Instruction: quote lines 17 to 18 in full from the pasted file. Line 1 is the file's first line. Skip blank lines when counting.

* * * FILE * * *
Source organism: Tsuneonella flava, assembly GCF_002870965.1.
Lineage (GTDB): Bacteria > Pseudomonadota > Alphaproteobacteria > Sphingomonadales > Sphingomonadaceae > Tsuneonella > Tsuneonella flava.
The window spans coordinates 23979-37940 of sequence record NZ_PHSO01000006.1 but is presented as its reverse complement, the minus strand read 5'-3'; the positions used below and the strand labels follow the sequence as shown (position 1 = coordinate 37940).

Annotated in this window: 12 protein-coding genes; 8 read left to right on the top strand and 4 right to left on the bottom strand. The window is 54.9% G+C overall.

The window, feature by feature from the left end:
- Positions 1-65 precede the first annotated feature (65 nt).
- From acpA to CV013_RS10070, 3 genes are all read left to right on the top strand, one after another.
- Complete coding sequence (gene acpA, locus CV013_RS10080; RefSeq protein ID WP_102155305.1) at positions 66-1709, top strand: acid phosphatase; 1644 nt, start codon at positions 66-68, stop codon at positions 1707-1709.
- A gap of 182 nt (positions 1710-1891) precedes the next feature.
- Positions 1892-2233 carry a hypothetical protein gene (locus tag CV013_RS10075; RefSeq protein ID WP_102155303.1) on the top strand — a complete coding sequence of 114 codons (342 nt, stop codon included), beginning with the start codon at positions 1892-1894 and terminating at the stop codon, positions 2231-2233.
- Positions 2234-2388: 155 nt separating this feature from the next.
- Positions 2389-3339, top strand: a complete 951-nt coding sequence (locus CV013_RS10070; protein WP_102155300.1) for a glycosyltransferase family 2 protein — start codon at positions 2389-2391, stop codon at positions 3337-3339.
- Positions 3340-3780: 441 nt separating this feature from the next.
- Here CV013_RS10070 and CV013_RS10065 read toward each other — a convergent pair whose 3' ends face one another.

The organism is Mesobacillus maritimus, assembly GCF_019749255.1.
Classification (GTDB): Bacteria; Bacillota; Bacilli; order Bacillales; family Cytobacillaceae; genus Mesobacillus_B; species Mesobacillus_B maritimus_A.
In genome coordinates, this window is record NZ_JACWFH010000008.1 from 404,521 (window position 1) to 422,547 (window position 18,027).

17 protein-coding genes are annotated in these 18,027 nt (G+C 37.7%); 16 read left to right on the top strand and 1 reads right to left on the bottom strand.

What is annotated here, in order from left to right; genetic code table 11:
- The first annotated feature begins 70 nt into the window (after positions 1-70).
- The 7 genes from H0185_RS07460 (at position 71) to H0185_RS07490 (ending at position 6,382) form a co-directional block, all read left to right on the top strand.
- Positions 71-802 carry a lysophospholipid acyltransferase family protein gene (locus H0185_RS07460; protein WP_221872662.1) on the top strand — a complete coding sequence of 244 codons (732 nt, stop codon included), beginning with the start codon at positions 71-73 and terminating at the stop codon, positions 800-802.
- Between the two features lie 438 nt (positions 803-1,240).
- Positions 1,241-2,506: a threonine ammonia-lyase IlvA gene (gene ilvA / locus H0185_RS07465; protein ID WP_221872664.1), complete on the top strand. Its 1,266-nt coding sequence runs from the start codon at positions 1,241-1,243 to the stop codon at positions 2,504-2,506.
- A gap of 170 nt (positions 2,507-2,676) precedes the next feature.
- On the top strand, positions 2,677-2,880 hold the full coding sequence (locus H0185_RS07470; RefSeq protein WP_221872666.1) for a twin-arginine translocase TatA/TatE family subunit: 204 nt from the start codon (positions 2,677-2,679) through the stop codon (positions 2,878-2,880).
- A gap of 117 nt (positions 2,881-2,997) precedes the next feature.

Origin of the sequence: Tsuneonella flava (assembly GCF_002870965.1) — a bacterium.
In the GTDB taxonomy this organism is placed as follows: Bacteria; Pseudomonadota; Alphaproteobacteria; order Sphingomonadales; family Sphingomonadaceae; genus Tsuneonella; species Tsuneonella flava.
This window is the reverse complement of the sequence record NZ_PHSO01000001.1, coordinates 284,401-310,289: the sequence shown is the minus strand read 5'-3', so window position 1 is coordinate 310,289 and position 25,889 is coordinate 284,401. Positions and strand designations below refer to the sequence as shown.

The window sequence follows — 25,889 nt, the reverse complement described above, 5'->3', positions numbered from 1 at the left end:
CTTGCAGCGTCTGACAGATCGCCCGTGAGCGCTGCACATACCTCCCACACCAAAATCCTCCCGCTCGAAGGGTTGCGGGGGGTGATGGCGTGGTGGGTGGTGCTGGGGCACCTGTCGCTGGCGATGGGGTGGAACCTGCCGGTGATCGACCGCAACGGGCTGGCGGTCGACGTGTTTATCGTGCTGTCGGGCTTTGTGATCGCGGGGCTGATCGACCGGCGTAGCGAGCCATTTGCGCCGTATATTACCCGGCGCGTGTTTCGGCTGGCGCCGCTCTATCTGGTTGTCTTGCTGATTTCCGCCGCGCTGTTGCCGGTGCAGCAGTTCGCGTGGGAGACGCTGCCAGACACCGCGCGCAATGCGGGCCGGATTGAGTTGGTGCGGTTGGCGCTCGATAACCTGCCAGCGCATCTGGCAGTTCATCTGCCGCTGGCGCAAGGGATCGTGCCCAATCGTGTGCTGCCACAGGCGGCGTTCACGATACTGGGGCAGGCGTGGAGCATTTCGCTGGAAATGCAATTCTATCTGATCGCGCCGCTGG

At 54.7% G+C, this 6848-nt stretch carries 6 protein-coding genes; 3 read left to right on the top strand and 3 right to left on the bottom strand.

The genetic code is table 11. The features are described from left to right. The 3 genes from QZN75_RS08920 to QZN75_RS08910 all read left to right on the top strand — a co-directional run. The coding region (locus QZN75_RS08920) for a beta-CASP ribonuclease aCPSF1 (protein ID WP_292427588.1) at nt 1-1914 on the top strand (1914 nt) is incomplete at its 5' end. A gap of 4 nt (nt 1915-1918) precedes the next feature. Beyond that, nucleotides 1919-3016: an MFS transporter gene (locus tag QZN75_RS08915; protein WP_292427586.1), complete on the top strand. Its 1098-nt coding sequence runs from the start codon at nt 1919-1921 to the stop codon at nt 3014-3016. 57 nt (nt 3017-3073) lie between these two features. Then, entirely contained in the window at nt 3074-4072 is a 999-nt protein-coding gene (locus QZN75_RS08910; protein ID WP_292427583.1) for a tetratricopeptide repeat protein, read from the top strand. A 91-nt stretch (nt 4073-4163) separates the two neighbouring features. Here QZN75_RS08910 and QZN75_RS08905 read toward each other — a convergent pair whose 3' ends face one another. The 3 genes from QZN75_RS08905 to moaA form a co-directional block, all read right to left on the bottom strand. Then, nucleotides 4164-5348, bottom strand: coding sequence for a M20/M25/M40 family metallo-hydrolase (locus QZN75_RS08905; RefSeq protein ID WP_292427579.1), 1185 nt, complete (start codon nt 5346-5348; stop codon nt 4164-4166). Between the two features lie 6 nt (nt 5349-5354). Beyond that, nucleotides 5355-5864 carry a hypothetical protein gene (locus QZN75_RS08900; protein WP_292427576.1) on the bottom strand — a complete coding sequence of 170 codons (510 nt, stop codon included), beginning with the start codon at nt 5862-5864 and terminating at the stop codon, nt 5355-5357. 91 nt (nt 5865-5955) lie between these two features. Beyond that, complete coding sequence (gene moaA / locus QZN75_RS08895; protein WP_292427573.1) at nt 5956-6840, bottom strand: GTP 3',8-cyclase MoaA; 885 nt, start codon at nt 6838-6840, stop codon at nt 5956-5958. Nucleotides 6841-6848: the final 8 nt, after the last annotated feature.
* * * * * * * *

In genome coordinates, this window is record NZ_JACWFH010000008.1 from 404,521 (window position 1) to 422,547 (window position 18,027).

17 protein-coding genes are annotated in these 18,027 nt (G+C 37.7%); 16 read left to right on the top strand and 1 reads right to left on the bottom strand.